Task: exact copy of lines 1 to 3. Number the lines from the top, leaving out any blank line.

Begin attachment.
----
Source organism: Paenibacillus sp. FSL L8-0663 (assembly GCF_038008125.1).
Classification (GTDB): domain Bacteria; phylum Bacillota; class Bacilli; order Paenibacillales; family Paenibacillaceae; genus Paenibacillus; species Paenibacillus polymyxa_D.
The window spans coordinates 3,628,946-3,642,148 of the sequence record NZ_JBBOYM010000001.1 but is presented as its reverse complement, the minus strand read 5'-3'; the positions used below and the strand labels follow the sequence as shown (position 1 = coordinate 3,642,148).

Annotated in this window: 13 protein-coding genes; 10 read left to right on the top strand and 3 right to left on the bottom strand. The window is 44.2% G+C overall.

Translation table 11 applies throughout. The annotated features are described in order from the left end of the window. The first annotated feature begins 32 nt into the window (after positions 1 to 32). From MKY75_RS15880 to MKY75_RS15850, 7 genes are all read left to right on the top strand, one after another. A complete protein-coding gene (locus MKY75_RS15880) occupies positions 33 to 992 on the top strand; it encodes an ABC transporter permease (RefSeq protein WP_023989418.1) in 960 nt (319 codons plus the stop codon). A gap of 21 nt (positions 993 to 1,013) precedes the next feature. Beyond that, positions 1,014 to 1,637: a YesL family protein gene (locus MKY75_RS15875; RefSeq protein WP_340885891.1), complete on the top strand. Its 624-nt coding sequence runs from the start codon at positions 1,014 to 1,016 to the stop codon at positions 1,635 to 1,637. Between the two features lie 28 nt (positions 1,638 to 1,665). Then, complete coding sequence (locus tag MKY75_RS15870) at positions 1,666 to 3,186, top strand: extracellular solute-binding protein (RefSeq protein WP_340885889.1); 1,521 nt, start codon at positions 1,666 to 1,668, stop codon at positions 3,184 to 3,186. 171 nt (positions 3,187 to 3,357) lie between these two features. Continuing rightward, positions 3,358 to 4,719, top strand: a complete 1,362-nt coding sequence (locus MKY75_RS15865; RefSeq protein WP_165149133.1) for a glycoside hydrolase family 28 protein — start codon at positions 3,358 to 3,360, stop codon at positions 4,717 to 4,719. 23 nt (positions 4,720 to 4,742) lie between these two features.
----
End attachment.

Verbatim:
Source organism: Paenibacillus sp. FSL L8-0663 (assembly GCF_038008125.1).
Classification (GTDB): domain Bacteria; phylum Bacillota; class Bacilli; order Paenibacillales; family Paenibacillaceae; genus Paenibacillus; species Paenibacillus polymyxa_D.
The window spans coordinates 3,628,946-3,642,148 of the sequence record NZ_JBBOYM010000001.1 but is presented as its reverse complement, the minus strand read 5'-3'; the positions used below and the strand labels follow the sequence as shown (position 1 = coordinate 3,642,148).